I shouldn’t be annoyed about it, but sometimes I am. People often don’t like to listen to you or who you are, they believe their prejudices and what they ‘see’ over what a person tells them. I can scream about my Nani and parathas till I am hoarse but all Mona will hear is, ‘this foreigner learnt how to make parathas like us Pakistanis and wow let me show off more of my culture to her so she can learn.’

11 thoughts on “Parathas

  1. What an insightful post, Lenora, and helpful to those of us who might make assumptions about others merely out of ignorance. In the US, many of us are trying to unpack our assumptions, even the well-meaning ones like Mona’s that might be hurtful when viewed from another’s perspective. I learn every day that curiosity is the best way to approach others because it gives the other person an opportunity to share their experiences. And posts like these are vital. They teach. They’re good reminders. I also hope that you continue to cherish your varied heritage and the many cultural gifts that are part of you, as well as the opportunity to open eyes and help people grow. ❤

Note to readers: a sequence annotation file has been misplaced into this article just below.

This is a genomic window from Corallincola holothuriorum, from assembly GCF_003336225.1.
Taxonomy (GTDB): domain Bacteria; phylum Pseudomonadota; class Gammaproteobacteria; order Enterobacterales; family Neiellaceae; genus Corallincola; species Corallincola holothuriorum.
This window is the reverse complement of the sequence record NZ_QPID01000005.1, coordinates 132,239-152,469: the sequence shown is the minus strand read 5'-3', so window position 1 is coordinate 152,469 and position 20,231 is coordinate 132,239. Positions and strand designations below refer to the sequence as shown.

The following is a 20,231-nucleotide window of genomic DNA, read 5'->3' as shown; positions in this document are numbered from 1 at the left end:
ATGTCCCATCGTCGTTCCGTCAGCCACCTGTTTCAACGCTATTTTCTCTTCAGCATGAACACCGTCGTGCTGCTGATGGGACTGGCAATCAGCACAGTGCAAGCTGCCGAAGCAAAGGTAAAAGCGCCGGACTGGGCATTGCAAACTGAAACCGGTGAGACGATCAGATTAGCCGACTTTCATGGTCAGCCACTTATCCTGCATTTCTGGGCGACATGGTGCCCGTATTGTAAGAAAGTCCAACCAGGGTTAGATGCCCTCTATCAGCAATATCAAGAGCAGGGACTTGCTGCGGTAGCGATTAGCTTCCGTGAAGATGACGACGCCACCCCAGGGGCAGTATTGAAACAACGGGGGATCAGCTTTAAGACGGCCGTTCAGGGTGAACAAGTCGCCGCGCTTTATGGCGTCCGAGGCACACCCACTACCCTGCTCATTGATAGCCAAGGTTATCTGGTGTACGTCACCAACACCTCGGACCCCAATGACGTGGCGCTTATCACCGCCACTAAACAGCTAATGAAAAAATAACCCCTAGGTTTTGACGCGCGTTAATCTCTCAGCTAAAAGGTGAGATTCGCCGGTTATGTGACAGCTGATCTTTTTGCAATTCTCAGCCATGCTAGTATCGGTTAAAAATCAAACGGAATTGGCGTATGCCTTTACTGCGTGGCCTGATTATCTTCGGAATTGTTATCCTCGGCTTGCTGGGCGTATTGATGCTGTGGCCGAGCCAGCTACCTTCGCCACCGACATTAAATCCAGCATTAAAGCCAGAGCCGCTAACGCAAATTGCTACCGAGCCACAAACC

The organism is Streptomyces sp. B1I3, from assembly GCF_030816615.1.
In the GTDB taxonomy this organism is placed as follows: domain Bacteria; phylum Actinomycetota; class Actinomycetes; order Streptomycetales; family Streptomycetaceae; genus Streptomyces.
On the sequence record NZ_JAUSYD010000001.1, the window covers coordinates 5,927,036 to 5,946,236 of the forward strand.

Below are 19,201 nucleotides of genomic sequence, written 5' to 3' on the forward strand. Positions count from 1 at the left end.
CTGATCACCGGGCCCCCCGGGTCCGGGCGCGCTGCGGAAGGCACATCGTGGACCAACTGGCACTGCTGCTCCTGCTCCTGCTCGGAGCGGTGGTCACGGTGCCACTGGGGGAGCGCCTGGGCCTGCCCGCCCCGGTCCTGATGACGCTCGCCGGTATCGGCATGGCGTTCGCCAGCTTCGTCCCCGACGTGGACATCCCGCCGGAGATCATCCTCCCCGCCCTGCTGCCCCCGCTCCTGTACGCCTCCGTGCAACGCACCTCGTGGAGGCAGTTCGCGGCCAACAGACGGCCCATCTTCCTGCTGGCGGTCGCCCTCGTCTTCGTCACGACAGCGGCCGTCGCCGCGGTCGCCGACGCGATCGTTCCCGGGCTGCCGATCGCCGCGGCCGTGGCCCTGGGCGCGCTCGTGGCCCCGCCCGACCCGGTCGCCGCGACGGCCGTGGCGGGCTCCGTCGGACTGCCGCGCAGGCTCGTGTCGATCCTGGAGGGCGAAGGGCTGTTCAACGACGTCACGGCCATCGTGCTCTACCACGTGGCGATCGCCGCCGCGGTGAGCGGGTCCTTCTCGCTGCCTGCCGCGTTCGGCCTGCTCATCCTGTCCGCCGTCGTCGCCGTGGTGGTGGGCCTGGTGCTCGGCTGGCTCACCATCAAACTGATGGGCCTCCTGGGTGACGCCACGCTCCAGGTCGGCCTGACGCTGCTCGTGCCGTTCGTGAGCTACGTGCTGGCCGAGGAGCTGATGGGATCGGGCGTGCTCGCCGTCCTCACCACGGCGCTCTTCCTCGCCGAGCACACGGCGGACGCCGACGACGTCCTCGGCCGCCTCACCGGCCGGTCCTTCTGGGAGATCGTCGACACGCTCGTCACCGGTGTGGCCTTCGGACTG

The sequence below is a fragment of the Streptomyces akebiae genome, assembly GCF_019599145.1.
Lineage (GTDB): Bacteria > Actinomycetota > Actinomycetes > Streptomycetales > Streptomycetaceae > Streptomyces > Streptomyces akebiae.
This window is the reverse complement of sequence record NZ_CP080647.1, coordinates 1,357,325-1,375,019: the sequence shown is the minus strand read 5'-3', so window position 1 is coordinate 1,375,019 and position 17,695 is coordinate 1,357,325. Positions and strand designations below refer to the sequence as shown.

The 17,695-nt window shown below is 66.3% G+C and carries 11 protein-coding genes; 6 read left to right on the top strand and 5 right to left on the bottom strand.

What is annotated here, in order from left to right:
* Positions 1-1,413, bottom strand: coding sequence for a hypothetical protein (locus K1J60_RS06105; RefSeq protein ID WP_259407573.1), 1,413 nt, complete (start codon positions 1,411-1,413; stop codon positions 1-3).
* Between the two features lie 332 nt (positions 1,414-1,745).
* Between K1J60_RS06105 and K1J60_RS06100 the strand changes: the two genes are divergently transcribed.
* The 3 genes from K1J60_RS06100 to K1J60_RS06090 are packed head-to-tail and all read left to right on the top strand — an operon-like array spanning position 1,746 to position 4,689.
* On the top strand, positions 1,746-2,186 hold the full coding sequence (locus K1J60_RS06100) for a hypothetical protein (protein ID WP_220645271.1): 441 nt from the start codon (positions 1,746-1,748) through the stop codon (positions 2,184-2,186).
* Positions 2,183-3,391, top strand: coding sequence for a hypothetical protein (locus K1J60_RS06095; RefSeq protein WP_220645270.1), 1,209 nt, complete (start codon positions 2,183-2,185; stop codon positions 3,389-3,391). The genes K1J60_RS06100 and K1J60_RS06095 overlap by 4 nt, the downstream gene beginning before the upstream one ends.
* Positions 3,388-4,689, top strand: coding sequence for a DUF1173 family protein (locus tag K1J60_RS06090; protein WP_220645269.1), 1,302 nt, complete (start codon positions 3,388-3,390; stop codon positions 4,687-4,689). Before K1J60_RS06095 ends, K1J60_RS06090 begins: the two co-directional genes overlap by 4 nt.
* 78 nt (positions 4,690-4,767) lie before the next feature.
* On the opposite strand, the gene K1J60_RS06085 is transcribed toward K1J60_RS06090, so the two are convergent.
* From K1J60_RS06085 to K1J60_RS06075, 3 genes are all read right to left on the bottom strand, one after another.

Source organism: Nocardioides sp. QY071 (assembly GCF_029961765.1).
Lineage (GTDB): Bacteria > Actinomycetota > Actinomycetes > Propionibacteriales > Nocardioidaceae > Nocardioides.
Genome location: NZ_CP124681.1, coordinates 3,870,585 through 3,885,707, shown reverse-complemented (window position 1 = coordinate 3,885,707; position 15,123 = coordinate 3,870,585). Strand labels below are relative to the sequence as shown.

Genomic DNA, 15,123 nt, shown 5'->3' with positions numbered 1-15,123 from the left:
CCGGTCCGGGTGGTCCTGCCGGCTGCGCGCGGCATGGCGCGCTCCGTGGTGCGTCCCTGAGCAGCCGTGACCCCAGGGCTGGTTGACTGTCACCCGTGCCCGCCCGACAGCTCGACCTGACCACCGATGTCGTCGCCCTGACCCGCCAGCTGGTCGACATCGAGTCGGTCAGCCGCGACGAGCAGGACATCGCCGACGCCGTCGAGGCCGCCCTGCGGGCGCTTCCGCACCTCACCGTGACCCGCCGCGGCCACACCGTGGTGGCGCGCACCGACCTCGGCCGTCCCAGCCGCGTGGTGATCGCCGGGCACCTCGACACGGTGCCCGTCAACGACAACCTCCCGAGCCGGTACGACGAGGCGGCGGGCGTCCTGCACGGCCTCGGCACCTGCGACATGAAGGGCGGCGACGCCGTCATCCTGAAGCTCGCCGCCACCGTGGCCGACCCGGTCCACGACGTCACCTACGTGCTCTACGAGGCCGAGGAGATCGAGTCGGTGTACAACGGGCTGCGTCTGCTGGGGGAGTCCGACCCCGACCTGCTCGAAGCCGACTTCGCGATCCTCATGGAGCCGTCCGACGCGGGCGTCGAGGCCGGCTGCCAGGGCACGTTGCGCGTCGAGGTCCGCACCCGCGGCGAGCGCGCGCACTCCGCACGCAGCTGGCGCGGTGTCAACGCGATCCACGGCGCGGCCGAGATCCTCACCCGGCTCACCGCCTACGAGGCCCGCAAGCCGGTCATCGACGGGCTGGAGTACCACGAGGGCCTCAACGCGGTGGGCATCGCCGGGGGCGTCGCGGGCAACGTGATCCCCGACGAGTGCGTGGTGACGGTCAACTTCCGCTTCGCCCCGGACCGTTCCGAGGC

Liked by 1 person

    • Thank you for sharing your thoughts on this, Diana. You’re very open minded. In the US the culture is very multi-cultural too, isn’t it. At least in the big cities, from what I hear. you’re so right that curiosity is the best way to approach learning about someone else’s perspective, rather than going by assumption. I learnt this too, mainly from being assumed about! I think we all have to learn, because we all come with our own subconscious built in prejudices, every single one of us. Black, white, and all the shades and races in between. Thank you so much for stopping by ❤

      Liked by 1 person

      • The US is multicultural, but we are still dealing with the centuries of racism embedded in out culture and systems. Fortunately a lot of people are now trying inform ourselves, listen and learn, accept our complacency and blindness, and make changes. Admitting that it exists is the first step. There is hope.